Steven is a current Miami Wexner Heritage member. He serves on the local boards of Beth Torah Congregation, AJC, UMiami Hillel and the Greater Miami Jewish Federation. He also serves nationally on the Jewish Federations of North America Board of Trustees. Steven is the Principal of Inspire WiFi, a nationwide provider of WiFi networks for apartment communities and hospitals. Steven can be reached at

“Our flight was canceled!” This text message from Mark Kravitz, my longtime friend and fellow Wexner Heritage member, is what I woke up to on Friday, August 5th which was supposed to be the day that we went home from the Wexner Heritage New Member Institute in Snowmass, Colorado. This is not how this week of bonding, ruach and study was supposed to end but our new mission is now clear – get home somehow.

As I frantically packed my clothes and jumped on the bus to the airport in the hopes on getting on the next flight to Denver, which most of the other Wexner participants were on Mark stays at the hotel and tries to find another way to Denver even though all rental car offices are closed. I get to the airport only to find out that there are no seats on any flights leaving Aspen that day. Mark calls from the hotel saying that he found a driver who will take us on the 207-mile, 4-hour trip to Denver in the slim hopes that we will catch our connecting flight to Miami.

Mark and I were joined on the next part of our adventure by faculty member Erica Brown, and Varda Makovsky (wife of David Makovsky who had spoken at the Institute about the current situation in the Middle East). As we urged our driver to go even faster,in order to accommodate all Shabbat observers in the van, the four of us enjoyed an engaging conversation about our Wexner experience, politics, Judaism, culture, family and everything in between. In a strange way, I was actually grateful that we got to have this experience. 

Four hours later, we raced into Denver Airport only to find out that although our plane is still boarding, the airline, gave away Mark and my seats. The best they could do was put us on a non-direct flight 3 hours later that would get us into Miami 7 hours later than expected.

What happened over the next 11 hours is the part of the story that I have learned to appreciate the most. Mark and I wandered around Denver airport and then bonded on two flights home. This was literally the most time we have spent together since I slept over his house in the 6th grade. But instead of just picking on his younger brother like we used to, we actually had interesting conversations about life, family, Judaism, education and everything else we could think of. Coming off of our Wexner experience, we also discussed in great detail how we can use our experience to improve the organizations in which we were involved.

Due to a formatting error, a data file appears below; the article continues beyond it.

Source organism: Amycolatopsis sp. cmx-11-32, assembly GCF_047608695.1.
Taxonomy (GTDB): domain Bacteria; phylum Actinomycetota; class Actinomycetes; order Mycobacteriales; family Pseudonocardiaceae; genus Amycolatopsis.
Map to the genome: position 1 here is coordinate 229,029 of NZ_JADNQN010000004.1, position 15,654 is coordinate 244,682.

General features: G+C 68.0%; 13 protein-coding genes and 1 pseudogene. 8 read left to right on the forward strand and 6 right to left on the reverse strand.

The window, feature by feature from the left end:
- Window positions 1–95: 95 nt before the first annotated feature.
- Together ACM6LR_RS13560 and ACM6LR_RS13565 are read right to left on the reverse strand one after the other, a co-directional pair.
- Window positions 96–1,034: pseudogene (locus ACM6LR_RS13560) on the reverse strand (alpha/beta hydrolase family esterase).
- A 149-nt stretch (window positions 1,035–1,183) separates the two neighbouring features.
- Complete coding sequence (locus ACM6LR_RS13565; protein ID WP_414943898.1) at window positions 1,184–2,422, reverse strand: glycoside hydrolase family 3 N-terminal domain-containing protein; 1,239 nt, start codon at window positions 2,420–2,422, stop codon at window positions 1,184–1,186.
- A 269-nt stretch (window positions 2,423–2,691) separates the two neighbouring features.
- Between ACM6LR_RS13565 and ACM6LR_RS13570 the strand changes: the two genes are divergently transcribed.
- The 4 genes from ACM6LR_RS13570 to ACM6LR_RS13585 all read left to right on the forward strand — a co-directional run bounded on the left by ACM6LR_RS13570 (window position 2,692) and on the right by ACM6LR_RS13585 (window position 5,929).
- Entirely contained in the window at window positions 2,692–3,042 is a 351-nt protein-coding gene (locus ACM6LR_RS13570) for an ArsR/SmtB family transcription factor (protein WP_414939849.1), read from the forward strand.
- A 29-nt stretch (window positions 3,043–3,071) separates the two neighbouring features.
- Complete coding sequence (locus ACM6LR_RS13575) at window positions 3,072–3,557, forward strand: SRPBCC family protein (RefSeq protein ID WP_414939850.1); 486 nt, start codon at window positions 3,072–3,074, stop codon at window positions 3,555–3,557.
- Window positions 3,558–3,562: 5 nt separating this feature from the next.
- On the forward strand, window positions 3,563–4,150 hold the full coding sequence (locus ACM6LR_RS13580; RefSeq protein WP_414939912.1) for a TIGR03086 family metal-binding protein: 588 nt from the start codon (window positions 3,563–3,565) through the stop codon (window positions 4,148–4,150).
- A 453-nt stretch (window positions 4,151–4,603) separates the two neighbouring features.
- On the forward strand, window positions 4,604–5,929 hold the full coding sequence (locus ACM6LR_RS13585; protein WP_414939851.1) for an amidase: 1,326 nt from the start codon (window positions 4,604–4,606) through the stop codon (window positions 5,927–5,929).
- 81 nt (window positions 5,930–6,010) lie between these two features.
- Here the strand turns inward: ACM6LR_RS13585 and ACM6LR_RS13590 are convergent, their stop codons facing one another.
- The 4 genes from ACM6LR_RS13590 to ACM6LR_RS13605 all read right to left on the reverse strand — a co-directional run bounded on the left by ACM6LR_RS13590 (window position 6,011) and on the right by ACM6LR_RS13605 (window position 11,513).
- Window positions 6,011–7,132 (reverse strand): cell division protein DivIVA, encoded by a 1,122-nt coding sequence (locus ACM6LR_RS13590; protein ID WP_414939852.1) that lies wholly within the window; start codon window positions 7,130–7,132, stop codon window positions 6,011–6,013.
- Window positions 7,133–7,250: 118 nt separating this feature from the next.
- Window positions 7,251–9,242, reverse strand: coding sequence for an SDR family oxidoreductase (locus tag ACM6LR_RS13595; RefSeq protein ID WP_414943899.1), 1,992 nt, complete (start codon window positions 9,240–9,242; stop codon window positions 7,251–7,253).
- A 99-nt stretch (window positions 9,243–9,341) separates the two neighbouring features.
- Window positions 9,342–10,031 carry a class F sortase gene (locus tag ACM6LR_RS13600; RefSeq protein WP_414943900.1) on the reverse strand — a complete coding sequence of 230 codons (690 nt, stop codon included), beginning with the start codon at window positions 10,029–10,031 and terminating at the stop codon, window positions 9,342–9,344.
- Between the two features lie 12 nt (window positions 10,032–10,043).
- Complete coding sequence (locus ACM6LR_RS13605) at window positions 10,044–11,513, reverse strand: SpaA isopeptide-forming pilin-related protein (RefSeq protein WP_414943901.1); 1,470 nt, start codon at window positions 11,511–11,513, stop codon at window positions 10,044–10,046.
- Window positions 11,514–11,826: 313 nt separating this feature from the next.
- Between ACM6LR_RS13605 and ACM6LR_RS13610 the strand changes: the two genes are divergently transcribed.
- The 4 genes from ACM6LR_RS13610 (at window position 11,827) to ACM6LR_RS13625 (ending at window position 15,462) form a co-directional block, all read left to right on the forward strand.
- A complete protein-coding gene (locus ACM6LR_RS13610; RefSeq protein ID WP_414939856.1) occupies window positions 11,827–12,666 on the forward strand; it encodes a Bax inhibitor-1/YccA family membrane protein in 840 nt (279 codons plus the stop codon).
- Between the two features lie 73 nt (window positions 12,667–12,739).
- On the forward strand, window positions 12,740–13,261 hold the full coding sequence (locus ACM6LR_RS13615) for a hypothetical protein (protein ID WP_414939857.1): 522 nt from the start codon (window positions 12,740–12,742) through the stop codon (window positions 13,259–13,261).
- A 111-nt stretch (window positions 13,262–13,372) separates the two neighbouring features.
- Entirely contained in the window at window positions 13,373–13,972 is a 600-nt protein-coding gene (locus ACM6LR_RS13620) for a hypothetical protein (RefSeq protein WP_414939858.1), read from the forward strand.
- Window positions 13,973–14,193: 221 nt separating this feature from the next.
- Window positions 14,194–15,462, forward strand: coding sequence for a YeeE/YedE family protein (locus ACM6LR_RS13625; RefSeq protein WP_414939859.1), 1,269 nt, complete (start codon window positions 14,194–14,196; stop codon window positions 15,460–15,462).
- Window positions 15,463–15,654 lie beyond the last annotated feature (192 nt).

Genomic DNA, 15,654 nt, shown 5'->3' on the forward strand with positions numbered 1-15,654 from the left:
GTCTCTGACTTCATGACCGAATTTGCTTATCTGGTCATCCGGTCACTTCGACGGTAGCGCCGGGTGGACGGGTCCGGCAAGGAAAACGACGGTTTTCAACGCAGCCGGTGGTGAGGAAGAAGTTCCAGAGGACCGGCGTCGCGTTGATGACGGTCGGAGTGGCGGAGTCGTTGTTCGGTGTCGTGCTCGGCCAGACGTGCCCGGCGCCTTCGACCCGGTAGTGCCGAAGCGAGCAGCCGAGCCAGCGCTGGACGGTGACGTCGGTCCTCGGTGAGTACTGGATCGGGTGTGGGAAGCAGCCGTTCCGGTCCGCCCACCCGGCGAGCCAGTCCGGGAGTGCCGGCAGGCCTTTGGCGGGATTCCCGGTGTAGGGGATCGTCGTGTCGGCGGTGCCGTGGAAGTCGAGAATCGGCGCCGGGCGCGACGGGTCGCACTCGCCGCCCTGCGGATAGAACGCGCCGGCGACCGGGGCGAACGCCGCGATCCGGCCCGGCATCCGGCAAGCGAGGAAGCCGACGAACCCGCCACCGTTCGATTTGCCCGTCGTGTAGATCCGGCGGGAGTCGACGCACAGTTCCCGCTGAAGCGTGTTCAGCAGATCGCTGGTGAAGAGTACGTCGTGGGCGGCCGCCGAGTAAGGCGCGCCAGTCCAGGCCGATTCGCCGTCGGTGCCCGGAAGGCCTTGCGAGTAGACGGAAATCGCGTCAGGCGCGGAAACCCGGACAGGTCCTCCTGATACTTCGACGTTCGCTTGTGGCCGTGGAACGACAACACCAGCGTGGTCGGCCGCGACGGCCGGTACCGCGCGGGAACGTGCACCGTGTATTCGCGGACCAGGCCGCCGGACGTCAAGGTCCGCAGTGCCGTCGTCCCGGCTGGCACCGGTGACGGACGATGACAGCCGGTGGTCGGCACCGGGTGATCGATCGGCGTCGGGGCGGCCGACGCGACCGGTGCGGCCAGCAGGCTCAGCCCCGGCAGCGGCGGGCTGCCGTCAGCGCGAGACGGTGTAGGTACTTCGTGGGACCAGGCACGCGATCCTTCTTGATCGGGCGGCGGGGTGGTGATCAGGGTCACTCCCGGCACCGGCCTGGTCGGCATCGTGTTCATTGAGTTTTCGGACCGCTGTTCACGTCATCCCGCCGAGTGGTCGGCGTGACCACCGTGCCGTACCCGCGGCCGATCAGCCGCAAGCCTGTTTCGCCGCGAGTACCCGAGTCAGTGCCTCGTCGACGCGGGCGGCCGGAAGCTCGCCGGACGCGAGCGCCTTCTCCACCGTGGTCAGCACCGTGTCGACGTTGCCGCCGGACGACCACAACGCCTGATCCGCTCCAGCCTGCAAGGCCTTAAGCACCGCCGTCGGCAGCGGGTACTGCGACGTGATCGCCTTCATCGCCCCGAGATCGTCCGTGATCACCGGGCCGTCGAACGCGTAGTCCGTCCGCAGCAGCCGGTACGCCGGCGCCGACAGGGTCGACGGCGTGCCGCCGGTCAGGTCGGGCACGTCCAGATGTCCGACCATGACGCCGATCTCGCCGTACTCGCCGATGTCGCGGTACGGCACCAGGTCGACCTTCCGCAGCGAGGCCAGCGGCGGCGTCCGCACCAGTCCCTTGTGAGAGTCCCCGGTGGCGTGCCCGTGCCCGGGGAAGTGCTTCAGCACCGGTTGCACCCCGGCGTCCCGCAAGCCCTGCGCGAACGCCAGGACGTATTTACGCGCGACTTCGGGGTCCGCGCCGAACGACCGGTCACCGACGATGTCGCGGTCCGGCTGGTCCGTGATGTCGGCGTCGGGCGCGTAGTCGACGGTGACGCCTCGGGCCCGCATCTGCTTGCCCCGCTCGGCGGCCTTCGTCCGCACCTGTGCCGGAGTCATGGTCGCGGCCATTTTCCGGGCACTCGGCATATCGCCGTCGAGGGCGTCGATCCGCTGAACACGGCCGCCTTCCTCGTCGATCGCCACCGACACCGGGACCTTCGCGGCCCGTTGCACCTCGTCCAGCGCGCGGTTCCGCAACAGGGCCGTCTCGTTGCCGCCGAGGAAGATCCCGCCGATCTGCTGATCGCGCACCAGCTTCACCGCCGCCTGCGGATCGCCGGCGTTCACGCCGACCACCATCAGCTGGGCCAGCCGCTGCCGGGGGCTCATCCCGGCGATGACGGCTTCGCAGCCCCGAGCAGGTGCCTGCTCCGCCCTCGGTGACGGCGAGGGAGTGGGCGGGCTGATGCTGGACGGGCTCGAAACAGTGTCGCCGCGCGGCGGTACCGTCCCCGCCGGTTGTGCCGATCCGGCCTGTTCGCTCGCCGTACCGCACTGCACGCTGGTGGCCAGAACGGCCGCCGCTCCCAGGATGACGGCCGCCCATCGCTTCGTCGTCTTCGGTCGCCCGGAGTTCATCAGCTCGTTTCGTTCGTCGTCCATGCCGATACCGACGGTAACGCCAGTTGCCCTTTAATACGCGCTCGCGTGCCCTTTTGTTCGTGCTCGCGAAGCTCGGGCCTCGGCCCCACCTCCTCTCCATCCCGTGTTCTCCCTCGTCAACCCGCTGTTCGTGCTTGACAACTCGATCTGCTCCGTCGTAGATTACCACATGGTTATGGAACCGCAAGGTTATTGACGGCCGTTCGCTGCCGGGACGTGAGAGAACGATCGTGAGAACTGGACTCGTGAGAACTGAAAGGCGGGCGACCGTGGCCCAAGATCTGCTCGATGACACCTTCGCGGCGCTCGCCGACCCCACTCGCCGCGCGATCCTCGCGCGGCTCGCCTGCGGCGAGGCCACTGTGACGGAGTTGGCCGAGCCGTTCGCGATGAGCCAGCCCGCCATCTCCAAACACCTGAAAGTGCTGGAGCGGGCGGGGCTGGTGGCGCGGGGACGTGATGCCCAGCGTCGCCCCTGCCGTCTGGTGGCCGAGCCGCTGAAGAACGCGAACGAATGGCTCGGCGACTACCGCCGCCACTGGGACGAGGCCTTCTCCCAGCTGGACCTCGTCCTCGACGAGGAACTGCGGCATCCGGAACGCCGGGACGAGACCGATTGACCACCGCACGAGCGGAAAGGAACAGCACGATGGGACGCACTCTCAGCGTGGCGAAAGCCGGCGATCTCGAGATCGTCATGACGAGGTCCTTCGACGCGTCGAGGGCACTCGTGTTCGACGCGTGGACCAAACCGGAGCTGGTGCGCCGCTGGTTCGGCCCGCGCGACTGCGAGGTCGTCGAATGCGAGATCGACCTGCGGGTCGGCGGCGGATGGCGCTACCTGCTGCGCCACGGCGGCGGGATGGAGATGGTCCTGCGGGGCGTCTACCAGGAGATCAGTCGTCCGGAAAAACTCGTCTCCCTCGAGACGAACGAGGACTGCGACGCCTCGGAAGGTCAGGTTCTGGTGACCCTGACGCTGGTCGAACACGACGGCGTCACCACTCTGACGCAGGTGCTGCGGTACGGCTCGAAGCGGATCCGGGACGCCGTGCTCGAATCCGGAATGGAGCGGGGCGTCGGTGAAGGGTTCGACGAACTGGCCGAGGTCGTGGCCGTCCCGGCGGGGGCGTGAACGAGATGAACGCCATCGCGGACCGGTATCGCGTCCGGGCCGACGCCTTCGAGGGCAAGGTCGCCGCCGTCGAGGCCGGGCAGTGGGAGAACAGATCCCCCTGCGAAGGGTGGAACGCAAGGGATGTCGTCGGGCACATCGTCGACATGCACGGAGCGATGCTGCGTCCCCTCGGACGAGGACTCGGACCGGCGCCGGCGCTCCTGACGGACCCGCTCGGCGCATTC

This was our Aha moment. I know that we are still Wexner rookies but I am of the firm belief that Mark and I got a glimpse into what the actual purpose of the Wexner Heritage Program is all about and, oddly enough, we got that glimpse on our 15-hour journey home. Although the knowledge and education we get during our Wexner experience gives us a better understanding of our history and traditions, as leaders, it is our responsibility to use that newfound knowledge to better our communities and organizations. Although this isn’t some new discovery about what this program is all about, but it was nice to see the effects of our Wexner experience in action. 

Whether it was G-d, karma or just bad luck, this adventure with my longtime friend is one that I have learned to appreciate and cherish and has taught me something about friendship as well as our responsibility as leaders. I look forward to the next two years and all the adventures that our Miami crew will have together.